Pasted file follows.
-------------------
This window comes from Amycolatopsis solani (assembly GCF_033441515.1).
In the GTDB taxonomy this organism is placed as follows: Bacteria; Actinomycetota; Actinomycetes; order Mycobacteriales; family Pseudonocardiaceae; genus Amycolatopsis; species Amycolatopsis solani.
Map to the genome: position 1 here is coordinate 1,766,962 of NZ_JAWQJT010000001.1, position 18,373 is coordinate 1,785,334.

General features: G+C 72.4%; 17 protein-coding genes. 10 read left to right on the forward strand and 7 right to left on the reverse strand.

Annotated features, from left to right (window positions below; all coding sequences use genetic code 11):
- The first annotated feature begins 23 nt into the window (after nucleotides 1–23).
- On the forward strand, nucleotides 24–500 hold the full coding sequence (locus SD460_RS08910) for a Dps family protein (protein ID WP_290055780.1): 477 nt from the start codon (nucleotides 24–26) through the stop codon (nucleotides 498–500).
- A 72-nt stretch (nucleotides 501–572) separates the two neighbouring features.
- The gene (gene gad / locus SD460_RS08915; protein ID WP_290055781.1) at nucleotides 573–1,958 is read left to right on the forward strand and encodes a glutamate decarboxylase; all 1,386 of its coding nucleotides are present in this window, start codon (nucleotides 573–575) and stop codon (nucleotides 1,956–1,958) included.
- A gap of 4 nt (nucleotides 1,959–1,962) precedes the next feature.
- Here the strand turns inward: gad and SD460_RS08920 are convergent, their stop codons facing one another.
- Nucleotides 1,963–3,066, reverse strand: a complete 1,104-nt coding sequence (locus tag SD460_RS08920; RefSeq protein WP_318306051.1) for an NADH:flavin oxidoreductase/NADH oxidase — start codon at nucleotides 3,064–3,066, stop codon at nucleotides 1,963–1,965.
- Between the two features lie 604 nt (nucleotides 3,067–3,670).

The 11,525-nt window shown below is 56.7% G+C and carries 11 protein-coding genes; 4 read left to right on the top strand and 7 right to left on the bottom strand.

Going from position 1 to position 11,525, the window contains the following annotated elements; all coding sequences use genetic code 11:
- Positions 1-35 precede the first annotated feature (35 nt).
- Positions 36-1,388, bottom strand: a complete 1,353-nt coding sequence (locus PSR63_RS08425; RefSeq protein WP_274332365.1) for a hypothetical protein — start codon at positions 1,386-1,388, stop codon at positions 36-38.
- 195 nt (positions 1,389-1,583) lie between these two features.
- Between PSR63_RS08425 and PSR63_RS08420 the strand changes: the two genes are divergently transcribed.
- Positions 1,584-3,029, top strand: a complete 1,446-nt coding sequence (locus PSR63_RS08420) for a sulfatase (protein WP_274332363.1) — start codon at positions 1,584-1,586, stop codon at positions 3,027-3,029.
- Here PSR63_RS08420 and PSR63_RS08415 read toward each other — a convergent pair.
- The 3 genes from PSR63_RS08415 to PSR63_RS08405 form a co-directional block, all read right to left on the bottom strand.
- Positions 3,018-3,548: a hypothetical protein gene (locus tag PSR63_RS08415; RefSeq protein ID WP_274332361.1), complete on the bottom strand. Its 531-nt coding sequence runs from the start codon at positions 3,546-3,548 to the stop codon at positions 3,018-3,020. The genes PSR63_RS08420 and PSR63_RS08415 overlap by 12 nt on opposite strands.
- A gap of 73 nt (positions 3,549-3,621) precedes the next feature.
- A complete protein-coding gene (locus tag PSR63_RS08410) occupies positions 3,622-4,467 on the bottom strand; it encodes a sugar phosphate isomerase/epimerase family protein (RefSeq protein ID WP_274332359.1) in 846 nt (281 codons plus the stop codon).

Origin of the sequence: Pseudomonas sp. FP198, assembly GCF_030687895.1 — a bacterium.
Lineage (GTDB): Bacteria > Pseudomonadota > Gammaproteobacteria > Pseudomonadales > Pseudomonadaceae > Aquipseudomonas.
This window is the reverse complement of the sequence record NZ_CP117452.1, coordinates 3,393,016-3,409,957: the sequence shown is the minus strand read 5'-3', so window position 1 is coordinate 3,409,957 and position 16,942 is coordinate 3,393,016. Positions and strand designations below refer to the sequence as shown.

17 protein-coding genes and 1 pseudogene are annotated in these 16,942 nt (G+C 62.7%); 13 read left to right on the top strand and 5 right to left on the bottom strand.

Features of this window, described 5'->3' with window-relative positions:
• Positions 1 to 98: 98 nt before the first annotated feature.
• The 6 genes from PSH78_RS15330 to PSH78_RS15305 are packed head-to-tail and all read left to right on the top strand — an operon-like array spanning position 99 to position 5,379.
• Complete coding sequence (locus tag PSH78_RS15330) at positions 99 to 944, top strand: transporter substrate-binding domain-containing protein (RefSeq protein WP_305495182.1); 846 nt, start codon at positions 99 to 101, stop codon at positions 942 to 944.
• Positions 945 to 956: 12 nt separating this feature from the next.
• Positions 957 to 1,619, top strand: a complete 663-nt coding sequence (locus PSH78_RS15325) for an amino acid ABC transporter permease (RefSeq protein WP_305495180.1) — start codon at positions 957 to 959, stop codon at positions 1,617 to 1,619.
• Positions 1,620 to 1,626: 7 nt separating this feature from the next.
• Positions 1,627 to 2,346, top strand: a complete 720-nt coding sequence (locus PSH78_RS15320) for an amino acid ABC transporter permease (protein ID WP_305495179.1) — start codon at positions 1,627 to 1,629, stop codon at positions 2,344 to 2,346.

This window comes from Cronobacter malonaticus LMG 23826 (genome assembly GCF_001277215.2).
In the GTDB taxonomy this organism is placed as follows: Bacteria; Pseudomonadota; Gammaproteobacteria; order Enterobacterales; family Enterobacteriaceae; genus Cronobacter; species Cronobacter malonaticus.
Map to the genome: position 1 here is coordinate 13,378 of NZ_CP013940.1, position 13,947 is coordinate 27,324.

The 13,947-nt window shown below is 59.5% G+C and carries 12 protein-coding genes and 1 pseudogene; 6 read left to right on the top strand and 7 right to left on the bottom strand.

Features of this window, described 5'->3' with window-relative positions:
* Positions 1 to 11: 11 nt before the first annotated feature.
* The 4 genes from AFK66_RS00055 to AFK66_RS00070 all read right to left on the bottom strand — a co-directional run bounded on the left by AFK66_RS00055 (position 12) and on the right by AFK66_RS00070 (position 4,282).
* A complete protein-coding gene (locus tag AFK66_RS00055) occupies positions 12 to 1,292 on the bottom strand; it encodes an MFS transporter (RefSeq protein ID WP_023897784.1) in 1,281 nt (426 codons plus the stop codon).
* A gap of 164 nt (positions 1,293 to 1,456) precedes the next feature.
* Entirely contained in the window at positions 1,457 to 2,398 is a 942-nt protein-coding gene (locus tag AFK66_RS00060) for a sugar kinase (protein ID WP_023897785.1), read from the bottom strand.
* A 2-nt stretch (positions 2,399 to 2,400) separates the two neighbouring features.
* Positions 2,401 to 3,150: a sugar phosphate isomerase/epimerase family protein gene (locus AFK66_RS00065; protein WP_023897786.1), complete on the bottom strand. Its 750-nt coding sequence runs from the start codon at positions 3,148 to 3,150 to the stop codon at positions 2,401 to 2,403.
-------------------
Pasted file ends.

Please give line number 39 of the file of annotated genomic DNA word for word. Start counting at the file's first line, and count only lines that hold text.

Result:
In the GTDB taxonomy this organism is placed as follows: Bacteria; Pseudomonadota; Gammaproteobacteria; order Enterobacterales; family Enterobacteriaceae; genus Cronobacter; species Cronobacter malonaticus.